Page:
REEDOM ON THE
Act since its enactment in 2007,
the Act inherently contradicts Sudan’s constitutional protection
of freedom of expression and fundamentally undermines internet freedom in the country.
For bloggers and online activists, the press and criminal laws have been more dangerous. In 2009,
the government revised the highly restrictive 2004 Press and Printed Press Materials Law, which
continued to allow for restrictions on the press in the interests of national security and public order
and holds editors-in-chief liable for all content published in their newspapers.
There is no specific
reference to online media, though the press law’s broad wording allows for its application to online
content. In December 2012, a new draft press law was presented to the national assembly that aims
to further restrict media freedom in Sudan. While the draft law has yet to be publicly released, a
member of the Sudanese National Council revealed in an interview with the Doha Centre for Media
Freedom in April 2013 that the new law would include regulations on online media.
the authorities also restrict media freedom through the 2010 National Security Act, which gives the
NISS immunity from persecution and the permission to arrest, detain and censor newspapers under
the pretext of national security.
Furthermore, Sudan’s judiciary is not independent and has taken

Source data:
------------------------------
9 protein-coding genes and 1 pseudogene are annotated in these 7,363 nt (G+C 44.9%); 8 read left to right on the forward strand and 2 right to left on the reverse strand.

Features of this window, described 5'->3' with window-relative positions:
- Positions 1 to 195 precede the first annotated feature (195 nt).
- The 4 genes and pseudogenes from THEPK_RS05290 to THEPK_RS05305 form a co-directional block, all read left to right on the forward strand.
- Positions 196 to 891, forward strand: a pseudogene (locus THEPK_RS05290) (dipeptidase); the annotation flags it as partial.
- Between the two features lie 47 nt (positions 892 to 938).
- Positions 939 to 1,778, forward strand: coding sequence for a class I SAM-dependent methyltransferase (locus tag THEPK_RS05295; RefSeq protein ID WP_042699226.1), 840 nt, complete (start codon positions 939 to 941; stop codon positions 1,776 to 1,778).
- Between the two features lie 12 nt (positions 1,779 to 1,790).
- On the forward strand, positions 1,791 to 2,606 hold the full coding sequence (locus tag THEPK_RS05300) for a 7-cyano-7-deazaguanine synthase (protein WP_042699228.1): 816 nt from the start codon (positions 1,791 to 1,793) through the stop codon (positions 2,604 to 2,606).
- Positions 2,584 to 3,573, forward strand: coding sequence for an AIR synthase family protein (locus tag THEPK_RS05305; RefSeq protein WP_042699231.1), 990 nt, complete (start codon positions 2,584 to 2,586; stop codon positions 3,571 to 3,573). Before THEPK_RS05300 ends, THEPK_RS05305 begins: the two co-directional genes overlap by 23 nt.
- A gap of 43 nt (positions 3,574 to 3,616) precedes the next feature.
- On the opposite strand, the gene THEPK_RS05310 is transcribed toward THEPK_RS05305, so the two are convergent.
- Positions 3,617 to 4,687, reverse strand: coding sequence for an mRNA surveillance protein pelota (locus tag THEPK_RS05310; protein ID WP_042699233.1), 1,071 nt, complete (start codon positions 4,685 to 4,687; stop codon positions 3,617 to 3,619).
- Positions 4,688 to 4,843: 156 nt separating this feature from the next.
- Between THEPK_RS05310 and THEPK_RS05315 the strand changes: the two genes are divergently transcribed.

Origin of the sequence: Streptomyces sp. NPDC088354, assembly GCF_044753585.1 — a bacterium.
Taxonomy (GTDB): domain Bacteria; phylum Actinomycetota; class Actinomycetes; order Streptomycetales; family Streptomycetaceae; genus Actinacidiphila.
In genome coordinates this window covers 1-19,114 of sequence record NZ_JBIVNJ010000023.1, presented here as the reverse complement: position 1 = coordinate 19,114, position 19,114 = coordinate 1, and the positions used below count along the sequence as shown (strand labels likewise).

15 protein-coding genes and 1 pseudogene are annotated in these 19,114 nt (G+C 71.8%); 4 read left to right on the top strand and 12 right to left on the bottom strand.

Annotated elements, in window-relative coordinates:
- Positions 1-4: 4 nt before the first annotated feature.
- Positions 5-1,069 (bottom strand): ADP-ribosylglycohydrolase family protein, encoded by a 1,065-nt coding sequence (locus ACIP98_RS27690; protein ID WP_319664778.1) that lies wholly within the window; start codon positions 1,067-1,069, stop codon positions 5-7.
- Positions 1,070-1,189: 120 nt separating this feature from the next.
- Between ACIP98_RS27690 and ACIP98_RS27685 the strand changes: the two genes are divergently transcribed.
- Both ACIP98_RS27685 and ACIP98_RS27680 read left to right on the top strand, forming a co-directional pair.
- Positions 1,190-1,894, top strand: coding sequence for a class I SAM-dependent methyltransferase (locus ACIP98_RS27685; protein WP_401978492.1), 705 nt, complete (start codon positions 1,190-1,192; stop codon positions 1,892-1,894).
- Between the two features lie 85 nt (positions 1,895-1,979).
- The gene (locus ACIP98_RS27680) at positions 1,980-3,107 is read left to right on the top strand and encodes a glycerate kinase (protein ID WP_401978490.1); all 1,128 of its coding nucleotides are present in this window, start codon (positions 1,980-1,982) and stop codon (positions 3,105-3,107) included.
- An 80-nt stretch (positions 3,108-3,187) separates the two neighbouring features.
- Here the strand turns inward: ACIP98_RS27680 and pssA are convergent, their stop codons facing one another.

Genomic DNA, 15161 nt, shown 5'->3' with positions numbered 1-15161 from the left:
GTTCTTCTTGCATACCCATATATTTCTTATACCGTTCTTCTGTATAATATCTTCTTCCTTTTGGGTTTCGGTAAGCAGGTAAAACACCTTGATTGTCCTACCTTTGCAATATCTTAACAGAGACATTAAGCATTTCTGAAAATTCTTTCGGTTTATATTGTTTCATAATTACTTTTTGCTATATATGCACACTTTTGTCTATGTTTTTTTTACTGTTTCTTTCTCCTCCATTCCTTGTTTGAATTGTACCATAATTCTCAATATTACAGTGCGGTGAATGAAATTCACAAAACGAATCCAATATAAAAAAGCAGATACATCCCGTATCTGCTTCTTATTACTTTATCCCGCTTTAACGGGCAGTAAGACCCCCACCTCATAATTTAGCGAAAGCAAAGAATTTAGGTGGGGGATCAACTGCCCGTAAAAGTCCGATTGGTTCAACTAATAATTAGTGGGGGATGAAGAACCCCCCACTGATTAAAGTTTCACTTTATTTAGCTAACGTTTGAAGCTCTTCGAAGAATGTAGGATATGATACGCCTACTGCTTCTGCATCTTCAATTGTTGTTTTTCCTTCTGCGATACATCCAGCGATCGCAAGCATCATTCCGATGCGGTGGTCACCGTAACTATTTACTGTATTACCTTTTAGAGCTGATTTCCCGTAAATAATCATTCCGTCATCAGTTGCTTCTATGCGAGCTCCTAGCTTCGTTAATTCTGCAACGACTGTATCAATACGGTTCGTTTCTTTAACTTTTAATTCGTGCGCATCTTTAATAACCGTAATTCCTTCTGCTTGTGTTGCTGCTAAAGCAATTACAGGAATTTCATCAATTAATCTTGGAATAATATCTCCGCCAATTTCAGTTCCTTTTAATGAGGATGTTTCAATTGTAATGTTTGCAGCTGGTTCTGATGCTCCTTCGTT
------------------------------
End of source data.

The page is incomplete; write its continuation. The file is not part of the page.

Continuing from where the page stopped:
peremptory actions in cases of freedom of expression.
Since the Arab Spring events in 2011, journalists in Sudan have faced increasing harassment and
with at least 20 journalists and editors subjected to fines, interrogations, detentions,
jail sentences, or trials for charges ranging from defamation, publishing false information, or
undermining the constitution in 2012.
According to the Sudanese Bloggers Network, bloggers
and citizen journalists have also been increasingly harassed or detained in recent years, particularly
during times of protest.
In one notable case, the popular blogger and Twitter-user Usamah Mohamed was arrested on June
22, 2012 while covering protests in the Burri neighborhood of Khartoum.
As one of the most
prominent bloggers using the Twitter hashtag #SudanRevolts to live-tweet the events of the
protest, Usamah was detained along with his brother for documenting the arrest of other protestors
on Twitter and for posting a video on Al-Jazeera of himself explaining his reasons for taking part in
Interview with a press freedom advocate in Khartoum, Sudan, January 16, 2012.
Committee to Protect Journalists, “Repressive press law passed in Sudan,” press release, June 11, 2009,
Reem Abbas, “Proposed Sudan Media Law Targets Press Freedom,” Al‐Monitor, January 17, 2013, http://www.al‐
monitor.com/pulse/originals/2013/01/sudan‐press‐freedom.html#ixzz2OY2WyeL3; Ahmed Vall, “‘New Law Will Grant Greater
Media Freedom in Sudan,’” Doha Centre for Media Freedom, April 7, 203, http://www.dc4mf.org/en/content/new‐law‐will‐
“Sudanese Security Service Carries Out Brutal Campaign Against Opponents,” Amnesty International, July 19, 2010,
“Journalists Face Increasing Harassment in Sudan,” Amnesty International, May 3, 2012,
Journalists are Amel Habbani, Nahid Al‐Hassan, Faisal Mohamed Salih, Omer Al‐Garrai, Saad Al‐Deen Ibrahim, Fatima
Ghazzali, Faiz Al‐Seleik, Abdullah Al‐Sheikh, Mohamed Lateif, Zeinab Mohamed Salih, Gafaar Al‐Subki and Hassan Ishaq, among
Interview with Sudanese Bloggers Network, January 23, 2013.